PCIT Cohort 5
The Dyadic Parent-Child Interaction Coding System (DPICS)* is a clinician-observational measure of the caregiver’s parent-child interaction behaviors. During DPICS at pre- and post-treatment, a clinician observes and records the number of parent-child interaction behaviors that caregivers engage in while engaging with their child for five minutes. These behaviors are summarized include three “do” skills: praise, reflect, and describe (goal of ≥ 10 for each skill), and three “don’t” behaviors: questions, commands, and criticisms (goal of ≤ 3 when all three are combined).
Descriptive Statistics: Pre- and post-treatment assessment measure means and standard deviations for the mean number of DPICS behaviors are listed in the table below. The range of possible scores for each skill are infinite and, thus, not listed.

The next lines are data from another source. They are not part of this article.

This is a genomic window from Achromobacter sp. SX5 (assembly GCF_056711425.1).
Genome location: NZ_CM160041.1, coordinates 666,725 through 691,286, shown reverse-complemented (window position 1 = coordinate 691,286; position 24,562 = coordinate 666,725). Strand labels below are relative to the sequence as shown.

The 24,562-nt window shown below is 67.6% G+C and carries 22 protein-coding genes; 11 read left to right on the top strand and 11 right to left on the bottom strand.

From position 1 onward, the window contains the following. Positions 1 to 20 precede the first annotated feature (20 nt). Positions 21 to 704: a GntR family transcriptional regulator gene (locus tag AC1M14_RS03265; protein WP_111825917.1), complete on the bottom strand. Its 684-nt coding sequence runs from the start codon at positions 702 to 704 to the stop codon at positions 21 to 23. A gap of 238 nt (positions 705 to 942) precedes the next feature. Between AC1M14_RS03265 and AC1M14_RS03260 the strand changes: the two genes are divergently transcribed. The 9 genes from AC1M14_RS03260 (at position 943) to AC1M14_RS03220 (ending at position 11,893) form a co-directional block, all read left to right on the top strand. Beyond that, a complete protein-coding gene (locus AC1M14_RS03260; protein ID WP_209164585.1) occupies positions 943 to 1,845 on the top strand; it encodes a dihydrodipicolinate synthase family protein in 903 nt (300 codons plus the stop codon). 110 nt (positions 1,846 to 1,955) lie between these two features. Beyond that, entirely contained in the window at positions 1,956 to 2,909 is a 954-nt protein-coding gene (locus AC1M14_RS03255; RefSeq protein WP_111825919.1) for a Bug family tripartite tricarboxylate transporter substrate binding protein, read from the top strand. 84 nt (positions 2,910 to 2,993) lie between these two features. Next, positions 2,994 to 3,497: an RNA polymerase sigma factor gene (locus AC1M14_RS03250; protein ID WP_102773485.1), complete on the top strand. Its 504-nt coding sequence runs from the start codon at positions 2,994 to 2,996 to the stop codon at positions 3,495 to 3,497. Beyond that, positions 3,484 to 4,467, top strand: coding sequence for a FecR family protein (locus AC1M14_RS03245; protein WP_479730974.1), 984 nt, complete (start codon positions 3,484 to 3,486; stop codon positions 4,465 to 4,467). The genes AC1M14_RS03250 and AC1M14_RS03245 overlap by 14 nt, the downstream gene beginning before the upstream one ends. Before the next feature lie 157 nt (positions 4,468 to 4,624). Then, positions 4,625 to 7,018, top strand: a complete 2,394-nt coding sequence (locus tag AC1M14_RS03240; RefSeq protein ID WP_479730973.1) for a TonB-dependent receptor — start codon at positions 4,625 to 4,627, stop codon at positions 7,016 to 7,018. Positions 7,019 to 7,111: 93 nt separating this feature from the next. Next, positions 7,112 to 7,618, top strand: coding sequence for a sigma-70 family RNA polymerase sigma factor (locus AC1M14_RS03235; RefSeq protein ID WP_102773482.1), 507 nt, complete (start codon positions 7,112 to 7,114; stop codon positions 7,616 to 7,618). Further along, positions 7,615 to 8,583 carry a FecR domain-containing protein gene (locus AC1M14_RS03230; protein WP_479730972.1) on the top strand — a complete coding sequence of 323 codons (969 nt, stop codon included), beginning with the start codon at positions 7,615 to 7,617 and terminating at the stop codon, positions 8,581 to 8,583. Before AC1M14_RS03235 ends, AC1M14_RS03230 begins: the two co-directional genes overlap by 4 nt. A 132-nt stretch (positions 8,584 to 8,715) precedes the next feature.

DPICS Subscales: Descriptive Statistics
Repeated Measures: Repeated measures analyses (paired samples t-tests) were conducted to examine pre-post group mean differences on DPICS domains. Analyses revealed statistically significant change in the following domains: praise, reflections, descriptions, questions, and commands. A non-significant trend was found for the domain of negative talk.
DPICS Subscales: Paired Sample t-test
DPICS Subscales: Pre-post Treatment Mean Domain Score
* Eyberg, S. M., Chase, R. M., Fernandez, M. A., & Nelson, M. M. (2014). Dyadic Parent-Child Interaction Coding System (DPICS) Clinical Manual (4th Edition). PCIT International, Inc.